These are unusual times, and the state of affairs can change quickly. Please check the latest travel guidance before making your journey. Note that our writer visited pre-pandemic.
Following Aktar Islam’s recent triumph picking up Birmingham’s fifth Michelin star for his ground-breaking Indian restaurant, Opheem, locals have found it difficult to maintain their customary self-deprecating sense of humour when discussing their hometown. Birmingham’s transformation into a serious gastro destination has been a source of pride for the Second City and it isn’t difficult to see why.
From cosy street food joints to exceptional fine dining experiences, aromas from the far east to the best in modern British gastronomy, Birmingham has a wildly varied scene in 2020. Here are some of the best to visit right now…
Glynn Purnell’s cheery personality and thick accent have made him an entertaining part of British food television but his Michelin star restaurant on Cornwall Street reminds you again of his serious talent and creativity in the kitchen. With its chic interior and attentive service, Purnell’s has been a highlight of the Birmingham food scene since 2007. Led by young head chef Luke Butcher, Purnell’s famous 10/10/10 Burnt English Egg Surprise (as seen on The Great British Menu) is still a perennial favourite while the carpaccio of Herefordshire beef with red wine braised octopus and onions is refined and immaculately presented.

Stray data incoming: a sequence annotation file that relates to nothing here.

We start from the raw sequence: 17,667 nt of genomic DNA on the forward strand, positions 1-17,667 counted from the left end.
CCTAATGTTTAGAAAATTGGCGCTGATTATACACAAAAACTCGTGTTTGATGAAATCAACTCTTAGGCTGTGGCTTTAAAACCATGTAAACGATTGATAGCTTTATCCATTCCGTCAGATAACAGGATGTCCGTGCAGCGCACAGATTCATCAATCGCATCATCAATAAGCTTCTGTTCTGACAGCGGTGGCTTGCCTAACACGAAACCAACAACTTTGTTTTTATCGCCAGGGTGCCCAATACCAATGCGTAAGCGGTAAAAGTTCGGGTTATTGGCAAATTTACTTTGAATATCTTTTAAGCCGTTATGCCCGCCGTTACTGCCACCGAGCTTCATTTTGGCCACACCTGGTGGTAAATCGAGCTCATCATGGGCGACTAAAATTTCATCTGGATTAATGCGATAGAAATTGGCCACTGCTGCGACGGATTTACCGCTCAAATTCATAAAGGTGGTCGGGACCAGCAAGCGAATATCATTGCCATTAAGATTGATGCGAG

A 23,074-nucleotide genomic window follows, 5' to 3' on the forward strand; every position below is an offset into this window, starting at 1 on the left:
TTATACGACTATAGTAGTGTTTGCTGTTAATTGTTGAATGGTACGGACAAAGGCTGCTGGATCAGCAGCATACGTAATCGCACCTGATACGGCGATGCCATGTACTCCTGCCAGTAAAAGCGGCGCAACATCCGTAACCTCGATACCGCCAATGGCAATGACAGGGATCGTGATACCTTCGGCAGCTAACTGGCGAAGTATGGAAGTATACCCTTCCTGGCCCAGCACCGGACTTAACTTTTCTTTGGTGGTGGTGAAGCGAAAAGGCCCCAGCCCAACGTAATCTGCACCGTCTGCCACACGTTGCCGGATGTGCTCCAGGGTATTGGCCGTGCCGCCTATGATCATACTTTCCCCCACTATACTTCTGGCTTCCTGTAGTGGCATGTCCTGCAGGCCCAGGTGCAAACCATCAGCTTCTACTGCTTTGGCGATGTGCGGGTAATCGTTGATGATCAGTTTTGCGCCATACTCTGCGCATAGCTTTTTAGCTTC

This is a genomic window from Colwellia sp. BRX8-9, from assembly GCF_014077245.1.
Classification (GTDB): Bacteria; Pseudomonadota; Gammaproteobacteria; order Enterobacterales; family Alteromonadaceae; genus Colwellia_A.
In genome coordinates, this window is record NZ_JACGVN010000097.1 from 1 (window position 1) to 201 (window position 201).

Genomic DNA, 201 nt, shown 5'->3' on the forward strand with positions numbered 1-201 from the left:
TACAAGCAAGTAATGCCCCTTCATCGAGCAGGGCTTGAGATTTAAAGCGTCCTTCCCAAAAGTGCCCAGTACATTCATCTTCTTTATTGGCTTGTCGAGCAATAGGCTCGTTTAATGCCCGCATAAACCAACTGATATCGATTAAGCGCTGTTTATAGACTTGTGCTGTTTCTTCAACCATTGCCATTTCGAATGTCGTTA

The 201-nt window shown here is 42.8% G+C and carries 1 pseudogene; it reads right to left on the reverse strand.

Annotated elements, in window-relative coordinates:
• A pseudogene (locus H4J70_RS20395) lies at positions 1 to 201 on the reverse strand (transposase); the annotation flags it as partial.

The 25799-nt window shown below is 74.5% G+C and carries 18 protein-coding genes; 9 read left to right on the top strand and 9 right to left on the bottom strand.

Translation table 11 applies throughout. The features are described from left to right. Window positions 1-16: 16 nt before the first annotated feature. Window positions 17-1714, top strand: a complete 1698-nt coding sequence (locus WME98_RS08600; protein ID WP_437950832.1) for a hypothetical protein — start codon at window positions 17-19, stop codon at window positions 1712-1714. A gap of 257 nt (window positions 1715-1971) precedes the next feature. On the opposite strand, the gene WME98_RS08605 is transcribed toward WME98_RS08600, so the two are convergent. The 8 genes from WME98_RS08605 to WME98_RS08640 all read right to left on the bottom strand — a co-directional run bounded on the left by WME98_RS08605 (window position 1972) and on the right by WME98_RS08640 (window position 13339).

Contact: 0121 212 9799; purnellsrestaurant.com
After years of being known as one of Birmingham’s most highly regarded chefs, Opheem has finally given Aktar Islam the creative freedom he craved. And that creativity has now manifested itself into a Michelin star. Opened on Summer Row in 2018, his solo venture has a sleek grey interior with a thin sheet of glass separating the kitchen from the diners. Islam’s menu is a modern interpretation on Indian and Bangladeshi cuisine using the latest techniques to craft some wonderfully inventive dishes. The sweet and smoky monkfish dopiaza with spiced onion compote and roscoff broth is exquisite.
Contact: 0121 201 3377; opheem.com
Meaning ‘foreigner’ or ‘outsider’ in Japanese, a visit to Gaijin Sushi on Bristol Street makes you feel like anything but a gaijin. The name is a reference to chef Michal Kubiak’s Polish roots but watching him deftly dissect his ingredients in Gaijin’s intimate setting of a small L-shaped counter is pure theatre and everyone watches together, enthralled. The minimalist décor means you can focus on the food and the assorted nigiri set is perfect for sharing. Including deep purple tuna, soft pink salmon and silky sweet prawns wrapped around lightly vinegared rice, it’s an ideal introduction to Kubiak’s skills.
Tiger Bites Pig
Life before bao in Birmingham is something of a hazy blur. They may have existed somewhere but Tiger Bites Pig on Stephenson Street put these fluffy steamed buns into vivid technicolour when it opened in 2018. Tall windows send in plenty of natural light and though the cosy interior seats few, its intimacy is part of its charm. The beef shin bao braised with chilli, black vinegar, shiitake mushrooms and cured egg yolk is absurdly light yet chewy and packed with flavour. Made fresh every morning, they’re arguably Birmingham’s best value bites.
Reservations: Walk-ins only